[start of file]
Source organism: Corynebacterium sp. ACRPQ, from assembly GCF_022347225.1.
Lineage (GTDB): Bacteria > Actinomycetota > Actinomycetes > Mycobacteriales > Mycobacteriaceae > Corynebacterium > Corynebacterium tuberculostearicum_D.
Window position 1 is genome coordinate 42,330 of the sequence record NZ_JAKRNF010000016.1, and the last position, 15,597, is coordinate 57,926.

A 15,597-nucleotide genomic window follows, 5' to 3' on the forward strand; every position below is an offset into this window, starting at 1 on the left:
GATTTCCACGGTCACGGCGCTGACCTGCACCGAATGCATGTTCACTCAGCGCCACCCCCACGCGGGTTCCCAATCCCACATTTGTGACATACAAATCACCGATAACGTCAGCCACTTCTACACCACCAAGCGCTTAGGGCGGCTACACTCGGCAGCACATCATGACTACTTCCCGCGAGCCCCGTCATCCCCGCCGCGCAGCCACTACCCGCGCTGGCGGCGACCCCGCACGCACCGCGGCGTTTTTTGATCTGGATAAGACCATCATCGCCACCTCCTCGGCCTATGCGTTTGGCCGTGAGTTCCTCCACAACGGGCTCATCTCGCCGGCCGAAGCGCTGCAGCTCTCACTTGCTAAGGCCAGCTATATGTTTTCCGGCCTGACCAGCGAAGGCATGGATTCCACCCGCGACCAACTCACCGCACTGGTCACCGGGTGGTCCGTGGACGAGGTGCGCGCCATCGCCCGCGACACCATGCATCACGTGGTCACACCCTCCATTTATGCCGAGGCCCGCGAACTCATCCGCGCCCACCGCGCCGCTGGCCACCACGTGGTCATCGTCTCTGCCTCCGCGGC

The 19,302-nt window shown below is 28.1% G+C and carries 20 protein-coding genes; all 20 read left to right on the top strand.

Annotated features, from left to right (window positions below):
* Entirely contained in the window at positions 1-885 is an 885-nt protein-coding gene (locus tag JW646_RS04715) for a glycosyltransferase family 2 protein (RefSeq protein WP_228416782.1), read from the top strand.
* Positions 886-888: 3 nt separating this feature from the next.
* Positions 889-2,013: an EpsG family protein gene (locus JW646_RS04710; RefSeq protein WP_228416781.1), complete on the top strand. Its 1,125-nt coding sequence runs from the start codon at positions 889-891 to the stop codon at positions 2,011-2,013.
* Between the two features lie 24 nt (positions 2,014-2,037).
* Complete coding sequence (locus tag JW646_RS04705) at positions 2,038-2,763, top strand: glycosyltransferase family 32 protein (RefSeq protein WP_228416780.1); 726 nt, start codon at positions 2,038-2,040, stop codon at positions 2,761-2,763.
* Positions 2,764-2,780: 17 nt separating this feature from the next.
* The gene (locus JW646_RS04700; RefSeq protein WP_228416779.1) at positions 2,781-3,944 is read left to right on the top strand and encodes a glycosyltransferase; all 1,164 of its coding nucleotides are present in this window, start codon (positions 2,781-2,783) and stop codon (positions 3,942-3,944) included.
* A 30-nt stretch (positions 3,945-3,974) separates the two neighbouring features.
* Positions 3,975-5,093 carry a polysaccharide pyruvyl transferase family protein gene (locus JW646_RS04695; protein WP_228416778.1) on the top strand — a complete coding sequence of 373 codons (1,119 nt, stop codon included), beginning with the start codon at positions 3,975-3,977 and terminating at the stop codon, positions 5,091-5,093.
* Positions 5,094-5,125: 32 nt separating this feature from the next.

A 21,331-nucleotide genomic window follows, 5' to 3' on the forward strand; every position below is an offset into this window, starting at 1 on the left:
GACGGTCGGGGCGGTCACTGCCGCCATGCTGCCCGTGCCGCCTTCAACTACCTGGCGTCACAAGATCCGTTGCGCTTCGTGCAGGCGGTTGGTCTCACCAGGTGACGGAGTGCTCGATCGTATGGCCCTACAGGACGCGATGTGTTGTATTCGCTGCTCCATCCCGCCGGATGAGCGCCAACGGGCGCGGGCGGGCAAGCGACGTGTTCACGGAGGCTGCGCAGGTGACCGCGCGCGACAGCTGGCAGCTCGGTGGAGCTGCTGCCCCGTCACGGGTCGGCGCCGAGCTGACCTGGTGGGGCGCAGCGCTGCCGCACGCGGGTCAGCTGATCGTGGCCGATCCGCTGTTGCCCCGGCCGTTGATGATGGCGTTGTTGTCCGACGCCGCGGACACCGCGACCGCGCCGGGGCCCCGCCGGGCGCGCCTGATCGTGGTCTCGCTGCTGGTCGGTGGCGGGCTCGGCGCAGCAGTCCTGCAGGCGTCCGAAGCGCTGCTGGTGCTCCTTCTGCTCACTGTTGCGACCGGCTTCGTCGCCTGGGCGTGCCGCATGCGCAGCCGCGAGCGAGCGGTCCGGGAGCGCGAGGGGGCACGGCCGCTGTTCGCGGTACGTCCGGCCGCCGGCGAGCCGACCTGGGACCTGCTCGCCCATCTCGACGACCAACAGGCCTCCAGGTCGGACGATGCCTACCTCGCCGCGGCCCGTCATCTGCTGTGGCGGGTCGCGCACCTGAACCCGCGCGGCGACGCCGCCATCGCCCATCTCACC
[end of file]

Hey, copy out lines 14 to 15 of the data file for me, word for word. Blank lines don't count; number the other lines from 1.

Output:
* The gene (locus JW646_RS04700; RefSeq protein WP_228416779.1) at positions 2,781-3,944 is read left to right on the top strand and encodes a glycosyltransferase; all 1,164 of its coding nucleotides are present in this window, start codon (positions 2,781-2,783) and stop codon (positions 3,942-3,944) included.
* A 30-nt stretch (positions 3,945-3,974) separates the two neighbouring features.